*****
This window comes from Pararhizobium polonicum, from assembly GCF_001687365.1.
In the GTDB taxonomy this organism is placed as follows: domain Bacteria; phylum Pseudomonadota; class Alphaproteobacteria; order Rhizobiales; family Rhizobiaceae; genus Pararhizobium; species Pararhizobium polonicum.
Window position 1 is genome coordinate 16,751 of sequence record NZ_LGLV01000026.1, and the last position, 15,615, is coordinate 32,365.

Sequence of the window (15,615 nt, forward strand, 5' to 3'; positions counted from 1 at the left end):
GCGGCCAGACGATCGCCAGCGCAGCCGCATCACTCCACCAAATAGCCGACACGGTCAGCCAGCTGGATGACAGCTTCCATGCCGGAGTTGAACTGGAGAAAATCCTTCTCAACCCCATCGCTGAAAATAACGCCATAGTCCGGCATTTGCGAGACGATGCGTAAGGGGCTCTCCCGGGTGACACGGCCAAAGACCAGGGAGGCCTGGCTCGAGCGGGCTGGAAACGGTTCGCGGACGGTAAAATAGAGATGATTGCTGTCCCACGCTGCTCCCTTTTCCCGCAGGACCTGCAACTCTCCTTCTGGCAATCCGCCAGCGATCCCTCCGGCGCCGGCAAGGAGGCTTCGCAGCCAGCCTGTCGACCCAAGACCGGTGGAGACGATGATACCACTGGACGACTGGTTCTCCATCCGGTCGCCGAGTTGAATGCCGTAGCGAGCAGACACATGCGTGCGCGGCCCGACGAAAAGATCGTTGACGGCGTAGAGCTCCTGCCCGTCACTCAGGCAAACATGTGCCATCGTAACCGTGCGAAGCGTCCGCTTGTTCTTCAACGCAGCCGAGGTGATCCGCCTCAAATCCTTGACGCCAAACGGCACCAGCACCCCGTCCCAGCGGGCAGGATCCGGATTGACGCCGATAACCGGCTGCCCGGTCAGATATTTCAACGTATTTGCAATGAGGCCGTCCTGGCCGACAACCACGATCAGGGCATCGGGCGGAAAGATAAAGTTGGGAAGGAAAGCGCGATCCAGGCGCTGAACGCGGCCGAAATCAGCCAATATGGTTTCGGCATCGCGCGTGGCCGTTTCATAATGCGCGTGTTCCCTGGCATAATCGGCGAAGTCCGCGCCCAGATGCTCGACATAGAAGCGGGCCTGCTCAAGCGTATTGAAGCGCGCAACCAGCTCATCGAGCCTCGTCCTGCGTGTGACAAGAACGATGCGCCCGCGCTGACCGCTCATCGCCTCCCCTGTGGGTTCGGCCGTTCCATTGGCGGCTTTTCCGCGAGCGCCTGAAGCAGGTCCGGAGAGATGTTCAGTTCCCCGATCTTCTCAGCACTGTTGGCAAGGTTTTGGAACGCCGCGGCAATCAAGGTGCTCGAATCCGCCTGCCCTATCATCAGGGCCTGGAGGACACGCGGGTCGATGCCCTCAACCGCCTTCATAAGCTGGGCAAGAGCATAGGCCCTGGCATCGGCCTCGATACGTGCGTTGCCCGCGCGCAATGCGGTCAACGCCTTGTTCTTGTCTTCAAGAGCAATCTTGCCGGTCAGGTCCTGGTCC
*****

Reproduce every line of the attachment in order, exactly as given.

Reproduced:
This window comes from Pararhizobium polonicum, from assembly GCF_001687365.1.
In the GTDB taxonomy this organism is placed as follows: domain Bacteria; phylum Pseudomonadota; class Alphaproteobacteria; order Rhizobiales; family Rhizobiaceae; genus Pararhizobium; species Pararhizobium polonicum.
Window position 1 is genome coordinate 16,751 of sequence record NZ_LGLV01000026.1, and the last position, 15,615, is coordinate 32,365.

Sequence of the window (15,615 nt, forward strand, 5' to 3'; positions counted from 1 at the left end):
GCGGCCAGACGATCGCCAGCGCAGCCGCATCACTCCACCAAATAGCCGACACGGTCAGCCAGCTGGATGACAGCTTCCATGCCGGAGTTGAACTGGAGAAAATCCTTCTCAACCCCATCGCTGAAAATAACGCCATAGTCCGGCATTTGCGAGACGATGCGTAAGGGGCTCTCCCGGGTGACACGGCCAAAGACCAGGGAGGCCTGGCTCGAGCGGGCTGGAAACGGTTCGCGGACGGTAAAATAGAGATGATTGCTGTCCCACGCTGCTCCCTTTTCCCGCAGGACCTGCAACTCTCCTTCTGGCAATCCGCCAGCGATCCCTCCGGCGCCGGCAAGGAGGCTTCGCAGCCAGCCTGTCGACCCAAGACCGGTGGAGACGATGATACCACTGGACGACTGGTTCTCCATCCGGTCGCCGAGTTGAATGCCGTAGCGAGCAGACACATGCGTGCGCGGCCCGACGAAAAGATCGTTGACGGCGTAGAGCTCCTGCCCGTCACTCAGGCAAACATGTGCCATCGTAACCGTGCGAAGCGTCCGCTTGTTCTTCAACGCAGCCGAGGTGATCCGCCTCAAATCCTTGACGCCAAACGGCACCAGCACCCCGTCCCAGCGGGCAGGATCCGGATTGACGCCGATAACCGGCTGCCCGGTCAGATATTTCAACGTATTTGCAATGAGGCCGTCCTGGCCGACAACCACGATCAGGGCATCGGGCGGAAAGATAAAGTTGGGAAGGAAAGCGCGATCCAGGCGCTGAACGCGGCCGAAATCAGCCAATATGGTTTCGGCATCGCGCGTGGCCGTTTCATAATGCGCGTGTTCCCTGGCATAATCGGCGAAGTCCGCGCCCAGATGCTCGACATAGAAGCGGGCCTGCTCAAGCGTATTGAAGCGCGCAACCAGCTCATCGAGCCTCGTCCTGCGTGTGACAAGAACGATGCGCCCGCGCTGACCGCTCATCGCCTCCCCTGTGGGTTCGGCCGTTCCATTGGCGGCTTTTCCGCGAGCGCCTGAAGCAGGTCCGGAGAGATGTTCAGTTCCCCGATCTTCTCAGCACTGTTGGCAAGGTTTTGGAACGCCGCGGCAATCAAGGTGCTCGAATCCGCCTGCCCTATCATCAGGGCCTGGAGGACACGCGGGTCGATGCCCTCAACCGCCTTCATAAGCTGGGCAAGAGCATAGGCCCTGGCATCGGCCTCGATACGTGCGTTGCCCGCGCGCAATGCGGTCAACGCCTTGTTCTTGTCTTCAAGAGCAATCTTGCCGGTCAGGTCCTGGTCC